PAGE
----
At that, it's likely that the real Lucrezia couldn't hold a candle to the operatic one. The opera Lucrezia Borgia was composed by Donizetti and premiered in 1833, and is a magnificent example of the bel canto style - one reason why it's become a showpiece for sopranos from Sutherland to Caballé to Fleming. The opera heavily plays upon, and even embellishes, Lucrezia's infamous reputation. In the climax final act of Lucrezia Borgia, Lucrezia, in revenge for past insults, fatally poisons six men - including, unintentionally, her own son Gennaro (whom she had thought had already fled the city).* Horrified at the thought of murdering her own flesh and blood, Lucrezia begs Gennaro to take the antidote, but he refuses, choosing instead to die with his five friends. Devistated at her accidental act of filicide, Lucrezia herself crumples to the ground, dead, as the curtain falls.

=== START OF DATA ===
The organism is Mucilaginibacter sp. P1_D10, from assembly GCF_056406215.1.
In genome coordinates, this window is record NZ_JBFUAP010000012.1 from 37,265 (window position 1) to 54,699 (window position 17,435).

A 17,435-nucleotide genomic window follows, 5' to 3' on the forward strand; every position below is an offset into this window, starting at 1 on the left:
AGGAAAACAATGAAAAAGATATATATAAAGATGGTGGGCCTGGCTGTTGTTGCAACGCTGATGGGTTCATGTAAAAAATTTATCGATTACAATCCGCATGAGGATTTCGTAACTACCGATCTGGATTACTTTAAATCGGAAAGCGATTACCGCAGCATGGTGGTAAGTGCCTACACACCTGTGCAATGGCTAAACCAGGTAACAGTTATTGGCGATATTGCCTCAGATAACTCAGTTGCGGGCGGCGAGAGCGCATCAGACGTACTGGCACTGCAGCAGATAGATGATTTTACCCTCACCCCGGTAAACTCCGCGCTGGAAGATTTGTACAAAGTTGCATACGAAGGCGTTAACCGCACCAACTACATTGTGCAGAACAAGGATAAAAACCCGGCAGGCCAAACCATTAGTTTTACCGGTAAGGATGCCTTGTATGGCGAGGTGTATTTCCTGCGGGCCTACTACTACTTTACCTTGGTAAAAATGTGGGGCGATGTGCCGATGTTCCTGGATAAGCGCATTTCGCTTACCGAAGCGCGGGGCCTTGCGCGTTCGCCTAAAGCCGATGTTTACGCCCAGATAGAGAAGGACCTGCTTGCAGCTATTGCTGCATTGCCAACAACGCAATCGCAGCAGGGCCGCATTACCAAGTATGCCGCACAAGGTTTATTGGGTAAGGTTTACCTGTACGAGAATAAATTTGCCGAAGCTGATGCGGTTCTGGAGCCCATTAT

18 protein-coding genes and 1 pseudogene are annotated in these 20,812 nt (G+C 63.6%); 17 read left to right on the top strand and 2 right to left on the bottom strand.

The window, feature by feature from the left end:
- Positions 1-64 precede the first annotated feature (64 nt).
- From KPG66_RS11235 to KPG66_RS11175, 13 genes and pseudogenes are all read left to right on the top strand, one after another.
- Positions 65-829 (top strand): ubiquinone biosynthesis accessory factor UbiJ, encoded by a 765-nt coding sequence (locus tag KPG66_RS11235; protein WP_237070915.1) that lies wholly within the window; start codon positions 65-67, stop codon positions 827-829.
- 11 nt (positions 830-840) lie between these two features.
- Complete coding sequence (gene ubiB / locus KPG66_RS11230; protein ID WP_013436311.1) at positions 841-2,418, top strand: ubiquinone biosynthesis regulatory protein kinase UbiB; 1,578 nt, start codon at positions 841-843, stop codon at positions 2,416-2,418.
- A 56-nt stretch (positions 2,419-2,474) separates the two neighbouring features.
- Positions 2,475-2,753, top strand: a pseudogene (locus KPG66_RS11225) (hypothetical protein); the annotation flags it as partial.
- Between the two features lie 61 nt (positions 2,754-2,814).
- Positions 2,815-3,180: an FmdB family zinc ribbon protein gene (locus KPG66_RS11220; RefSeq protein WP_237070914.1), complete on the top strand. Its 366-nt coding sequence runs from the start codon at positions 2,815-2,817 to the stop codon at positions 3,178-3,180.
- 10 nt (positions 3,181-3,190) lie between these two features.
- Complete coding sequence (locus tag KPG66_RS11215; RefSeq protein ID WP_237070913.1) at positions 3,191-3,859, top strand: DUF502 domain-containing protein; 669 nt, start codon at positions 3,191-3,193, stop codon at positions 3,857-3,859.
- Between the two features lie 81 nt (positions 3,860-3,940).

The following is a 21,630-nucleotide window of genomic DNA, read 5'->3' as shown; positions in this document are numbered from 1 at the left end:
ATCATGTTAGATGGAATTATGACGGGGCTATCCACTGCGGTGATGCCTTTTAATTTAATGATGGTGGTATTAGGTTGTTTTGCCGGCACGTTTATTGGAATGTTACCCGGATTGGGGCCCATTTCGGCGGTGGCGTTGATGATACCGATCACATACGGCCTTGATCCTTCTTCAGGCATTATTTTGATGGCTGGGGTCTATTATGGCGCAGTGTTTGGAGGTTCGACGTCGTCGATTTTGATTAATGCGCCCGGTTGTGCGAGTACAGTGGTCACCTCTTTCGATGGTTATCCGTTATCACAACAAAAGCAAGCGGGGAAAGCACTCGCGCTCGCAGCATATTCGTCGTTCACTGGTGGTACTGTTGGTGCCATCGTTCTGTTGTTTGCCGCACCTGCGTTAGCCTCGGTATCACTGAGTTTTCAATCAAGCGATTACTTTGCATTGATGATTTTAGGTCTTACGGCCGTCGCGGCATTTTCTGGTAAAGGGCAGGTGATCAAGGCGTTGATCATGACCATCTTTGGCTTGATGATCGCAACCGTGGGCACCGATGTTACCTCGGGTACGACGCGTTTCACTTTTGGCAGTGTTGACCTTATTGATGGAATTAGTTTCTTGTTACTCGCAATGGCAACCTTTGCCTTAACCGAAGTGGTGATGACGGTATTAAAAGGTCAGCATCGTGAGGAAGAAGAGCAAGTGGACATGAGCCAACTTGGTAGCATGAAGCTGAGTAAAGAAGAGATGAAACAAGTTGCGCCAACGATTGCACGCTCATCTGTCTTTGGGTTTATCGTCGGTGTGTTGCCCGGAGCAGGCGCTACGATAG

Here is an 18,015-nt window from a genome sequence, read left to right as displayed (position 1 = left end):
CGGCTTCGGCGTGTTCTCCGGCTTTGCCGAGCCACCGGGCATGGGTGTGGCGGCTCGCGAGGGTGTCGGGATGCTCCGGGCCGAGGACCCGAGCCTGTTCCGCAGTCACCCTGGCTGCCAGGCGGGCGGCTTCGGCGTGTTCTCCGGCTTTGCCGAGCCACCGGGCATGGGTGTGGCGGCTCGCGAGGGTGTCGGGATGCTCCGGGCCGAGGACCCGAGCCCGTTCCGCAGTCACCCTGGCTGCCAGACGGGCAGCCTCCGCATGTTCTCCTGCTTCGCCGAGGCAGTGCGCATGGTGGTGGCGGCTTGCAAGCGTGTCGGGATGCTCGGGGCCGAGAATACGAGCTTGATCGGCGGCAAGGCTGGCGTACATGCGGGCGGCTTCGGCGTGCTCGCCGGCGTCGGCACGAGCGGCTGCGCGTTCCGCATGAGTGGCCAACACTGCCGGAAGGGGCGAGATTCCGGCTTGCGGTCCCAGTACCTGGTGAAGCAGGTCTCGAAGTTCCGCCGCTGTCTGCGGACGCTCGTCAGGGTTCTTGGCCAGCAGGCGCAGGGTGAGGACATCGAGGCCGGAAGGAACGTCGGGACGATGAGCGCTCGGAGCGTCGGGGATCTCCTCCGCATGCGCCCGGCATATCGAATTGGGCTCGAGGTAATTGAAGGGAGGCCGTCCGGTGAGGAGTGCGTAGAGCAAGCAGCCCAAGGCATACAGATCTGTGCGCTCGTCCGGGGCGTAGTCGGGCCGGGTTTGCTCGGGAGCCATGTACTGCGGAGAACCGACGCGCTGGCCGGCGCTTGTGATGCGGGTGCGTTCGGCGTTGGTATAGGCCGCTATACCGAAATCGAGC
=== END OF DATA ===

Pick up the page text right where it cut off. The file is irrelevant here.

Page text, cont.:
*Gennaro, it should be noted, didn't know that Lucrezia was his mother. It's a convoluted plot. But then again, it's an opera. What do you expect?
The body count in this opera is truly appalling, but there's nothing appalling about this performance by the magnificent Joan Sutherland in the title role. This clip of the final scene comes from a 1972 TV production - not sure what show, although offhand I'd guess it's either the Bell Telephone Hour or a program from England. Though it's not stated, the conductor might well be her husband, Richard Bonynge ◙